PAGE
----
Once again, the Eagles go with two QBs in Michael Vick and Nick Foles. They have two backups active on the offensive line: Allen Barbre at Julian Vandervelde. Barbre filled in for a few snaps at left tackle last week for Jason Peters. If anyone but Jason Kelce goes down, Barbre figures to fill in. Vandervelde would fill in at Kelce.

The Eagles once again have all five wide receivers active: DeSean Jackson, Riley Cooper, Jason Avant, Damaris Johnson and Jeff Maehl. Three tight ends will dress: Brent Celek, Zach Ertz and James Casey. And three running backs: LeSean McCoy, Bryce Brown and Chris Polk.

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Bradley Fletcher Ruled Out For Sunday’s Game

Bradley FletcherEagles starting cornerback Bradley Fletcher has been ruled out for Sunday’s game against the Chargers.

The 27-year-old sustained a concussion late in the game against Washington. He had yet to pass the ImPACT test as of Thursday afternoon.

The Eagles’ depth in the secondary will be tested. Brandon Boykin is expected to start on the outside in Fletcher’s absence, though he could  very well move into the slot in certain packages as well. Brandon Hughes, who is recovering from a fractured hand, is a logical candidate to play on the outside when Boykin does move inside.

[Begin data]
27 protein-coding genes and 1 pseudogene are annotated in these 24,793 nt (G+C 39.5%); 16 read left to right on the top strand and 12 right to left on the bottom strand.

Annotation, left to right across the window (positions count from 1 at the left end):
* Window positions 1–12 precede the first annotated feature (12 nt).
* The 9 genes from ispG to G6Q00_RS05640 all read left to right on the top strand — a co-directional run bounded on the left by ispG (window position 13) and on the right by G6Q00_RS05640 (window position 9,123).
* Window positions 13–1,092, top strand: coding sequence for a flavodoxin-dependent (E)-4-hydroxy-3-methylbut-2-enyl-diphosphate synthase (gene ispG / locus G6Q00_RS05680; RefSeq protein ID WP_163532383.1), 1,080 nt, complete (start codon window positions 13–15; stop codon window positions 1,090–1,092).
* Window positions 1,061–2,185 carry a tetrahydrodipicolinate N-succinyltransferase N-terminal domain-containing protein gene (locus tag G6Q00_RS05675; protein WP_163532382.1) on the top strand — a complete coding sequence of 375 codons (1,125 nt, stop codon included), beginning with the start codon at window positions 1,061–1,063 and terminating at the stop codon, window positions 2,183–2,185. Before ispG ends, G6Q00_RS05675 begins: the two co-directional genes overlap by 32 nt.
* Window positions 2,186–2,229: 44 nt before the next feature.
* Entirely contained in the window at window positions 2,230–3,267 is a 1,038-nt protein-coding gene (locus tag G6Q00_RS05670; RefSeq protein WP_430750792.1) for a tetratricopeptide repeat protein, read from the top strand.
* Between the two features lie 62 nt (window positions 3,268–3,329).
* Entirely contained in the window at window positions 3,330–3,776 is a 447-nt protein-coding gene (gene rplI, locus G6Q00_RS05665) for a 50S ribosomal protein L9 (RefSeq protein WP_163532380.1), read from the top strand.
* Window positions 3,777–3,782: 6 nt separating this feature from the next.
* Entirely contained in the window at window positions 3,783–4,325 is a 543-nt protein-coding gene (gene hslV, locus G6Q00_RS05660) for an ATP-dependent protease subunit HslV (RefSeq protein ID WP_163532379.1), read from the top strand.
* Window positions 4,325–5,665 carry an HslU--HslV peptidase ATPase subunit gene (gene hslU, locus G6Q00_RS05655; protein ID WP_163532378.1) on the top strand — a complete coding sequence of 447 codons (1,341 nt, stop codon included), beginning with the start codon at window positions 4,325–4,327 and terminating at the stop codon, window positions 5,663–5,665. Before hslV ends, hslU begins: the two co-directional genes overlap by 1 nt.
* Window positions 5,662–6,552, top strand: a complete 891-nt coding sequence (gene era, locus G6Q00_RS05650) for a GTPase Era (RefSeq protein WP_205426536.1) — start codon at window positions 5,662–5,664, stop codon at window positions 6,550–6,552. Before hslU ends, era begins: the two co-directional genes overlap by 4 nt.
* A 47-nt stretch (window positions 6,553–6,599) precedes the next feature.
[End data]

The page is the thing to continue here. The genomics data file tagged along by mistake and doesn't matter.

Jordan Poyer could also factor into the equation, though the rookie appeared to struggle a bit in limited action against Washington. Safety Patrick Chung saw some time in the slot this preseason, likely in preparation for an emergency scenario.

Fletcher was targeted six times on Monday night and yielded three catches for 33 yards, per Pro Football Focus. He finished with four tackles.

Dennis Kelly (back) has also been ruled out for the Chargers game. He was a limited participant in practice this week and appears to be recovering well from back surgery. He is set to meet with his doctor on Sunday and expects to be cleared for all football activity at that time. The tackle said that he is targeting the Denver game for his return.

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Twitter Mailbag: Is the Kelly Offense Sustainable?

Chip KellyOn Thursdays we select a few of your Twitter questions and provide the long-form answers they deserve. For a chance to have your question published on Birds 24/7, send it to @Tim_McManus.